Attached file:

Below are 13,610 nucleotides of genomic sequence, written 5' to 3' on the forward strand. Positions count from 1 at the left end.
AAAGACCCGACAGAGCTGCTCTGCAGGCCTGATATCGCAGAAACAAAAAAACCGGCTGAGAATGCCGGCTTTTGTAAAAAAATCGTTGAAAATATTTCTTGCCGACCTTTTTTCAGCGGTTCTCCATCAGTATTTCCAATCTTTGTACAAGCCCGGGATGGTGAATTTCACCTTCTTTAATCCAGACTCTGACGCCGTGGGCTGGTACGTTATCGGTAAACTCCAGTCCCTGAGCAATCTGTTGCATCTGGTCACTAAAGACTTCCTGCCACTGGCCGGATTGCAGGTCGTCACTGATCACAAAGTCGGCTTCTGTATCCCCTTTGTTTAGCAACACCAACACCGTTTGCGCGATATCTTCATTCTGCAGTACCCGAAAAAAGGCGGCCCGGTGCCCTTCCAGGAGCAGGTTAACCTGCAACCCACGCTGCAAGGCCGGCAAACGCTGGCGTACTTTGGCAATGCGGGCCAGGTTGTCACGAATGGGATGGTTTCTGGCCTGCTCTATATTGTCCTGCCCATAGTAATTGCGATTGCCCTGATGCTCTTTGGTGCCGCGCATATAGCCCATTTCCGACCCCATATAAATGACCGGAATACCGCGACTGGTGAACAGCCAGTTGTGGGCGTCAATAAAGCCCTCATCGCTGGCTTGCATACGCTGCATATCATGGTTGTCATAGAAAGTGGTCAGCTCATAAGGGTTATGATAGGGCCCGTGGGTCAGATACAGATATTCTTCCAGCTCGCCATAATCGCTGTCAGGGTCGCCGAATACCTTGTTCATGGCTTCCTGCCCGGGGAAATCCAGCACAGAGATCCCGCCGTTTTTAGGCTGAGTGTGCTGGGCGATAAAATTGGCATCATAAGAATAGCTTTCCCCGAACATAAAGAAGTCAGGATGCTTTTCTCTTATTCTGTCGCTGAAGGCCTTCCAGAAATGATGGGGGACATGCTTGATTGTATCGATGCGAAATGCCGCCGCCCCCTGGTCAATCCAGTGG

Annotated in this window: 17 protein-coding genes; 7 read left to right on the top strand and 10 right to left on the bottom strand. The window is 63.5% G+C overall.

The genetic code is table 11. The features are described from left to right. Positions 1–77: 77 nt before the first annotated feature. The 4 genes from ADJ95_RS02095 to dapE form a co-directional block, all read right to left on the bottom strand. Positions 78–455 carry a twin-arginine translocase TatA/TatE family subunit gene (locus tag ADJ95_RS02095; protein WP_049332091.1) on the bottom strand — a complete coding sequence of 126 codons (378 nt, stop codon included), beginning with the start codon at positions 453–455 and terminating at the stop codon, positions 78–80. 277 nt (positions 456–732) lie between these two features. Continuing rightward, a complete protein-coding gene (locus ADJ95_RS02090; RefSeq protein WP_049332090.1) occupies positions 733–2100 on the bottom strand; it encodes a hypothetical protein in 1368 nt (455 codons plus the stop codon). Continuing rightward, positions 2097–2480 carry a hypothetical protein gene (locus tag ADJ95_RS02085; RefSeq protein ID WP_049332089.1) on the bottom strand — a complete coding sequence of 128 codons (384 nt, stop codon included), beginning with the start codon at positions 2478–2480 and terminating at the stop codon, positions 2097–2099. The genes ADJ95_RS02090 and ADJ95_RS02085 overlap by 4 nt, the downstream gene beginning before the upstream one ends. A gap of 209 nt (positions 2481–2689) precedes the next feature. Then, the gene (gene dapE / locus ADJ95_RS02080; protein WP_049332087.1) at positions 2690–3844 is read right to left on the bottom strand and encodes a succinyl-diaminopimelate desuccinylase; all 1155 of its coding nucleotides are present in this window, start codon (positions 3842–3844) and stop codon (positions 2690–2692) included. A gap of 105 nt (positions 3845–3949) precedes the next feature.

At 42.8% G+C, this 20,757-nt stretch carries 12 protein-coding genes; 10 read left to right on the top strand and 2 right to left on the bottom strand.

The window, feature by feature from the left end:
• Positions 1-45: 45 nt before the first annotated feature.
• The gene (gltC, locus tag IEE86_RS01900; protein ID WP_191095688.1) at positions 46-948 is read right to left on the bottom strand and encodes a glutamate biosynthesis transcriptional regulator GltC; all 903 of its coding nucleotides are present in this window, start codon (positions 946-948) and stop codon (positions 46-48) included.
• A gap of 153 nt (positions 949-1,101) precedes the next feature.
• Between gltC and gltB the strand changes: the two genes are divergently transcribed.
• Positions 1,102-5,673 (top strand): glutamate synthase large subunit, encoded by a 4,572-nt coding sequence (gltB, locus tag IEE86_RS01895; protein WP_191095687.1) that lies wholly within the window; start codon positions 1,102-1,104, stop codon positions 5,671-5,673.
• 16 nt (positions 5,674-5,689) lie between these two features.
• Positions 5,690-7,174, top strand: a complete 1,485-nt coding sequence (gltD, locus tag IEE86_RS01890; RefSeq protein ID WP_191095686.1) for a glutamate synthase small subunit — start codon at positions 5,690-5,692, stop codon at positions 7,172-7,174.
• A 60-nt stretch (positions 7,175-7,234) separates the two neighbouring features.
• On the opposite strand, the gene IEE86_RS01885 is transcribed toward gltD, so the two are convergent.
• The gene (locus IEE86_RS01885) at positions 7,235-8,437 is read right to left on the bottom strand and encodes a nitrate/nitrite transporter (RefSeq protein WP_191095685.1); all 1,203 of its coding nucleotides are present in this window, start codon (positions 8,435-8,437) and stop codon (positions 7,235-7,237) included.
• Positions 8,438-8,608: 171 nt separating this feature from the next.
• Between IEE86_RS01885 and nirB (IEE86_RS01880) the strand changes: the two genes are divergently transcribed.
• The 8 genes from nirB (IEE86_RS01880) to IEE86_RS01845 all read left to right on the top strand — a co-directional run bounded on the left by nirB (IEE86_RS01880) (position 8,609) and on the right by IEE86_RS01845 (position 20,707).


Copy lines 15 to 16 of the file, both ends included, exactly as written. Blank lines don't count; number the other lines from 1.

• On the opposite strand, the gene IEE86_RS01885 is transcribed toward gltD, so the two are convergent.
• The gene (locus IEE86_RS01885) at positions 7,235-8,437 is read right to left on the bottom strand and encodes a nitrate/nitrite transporter (RefSeq protein WP_191095685.1); all 1,203 of its coding nucleotides are present in this window, start codon (positions 8,435-8,437) and stop codon (positions 7,235-7,237) included.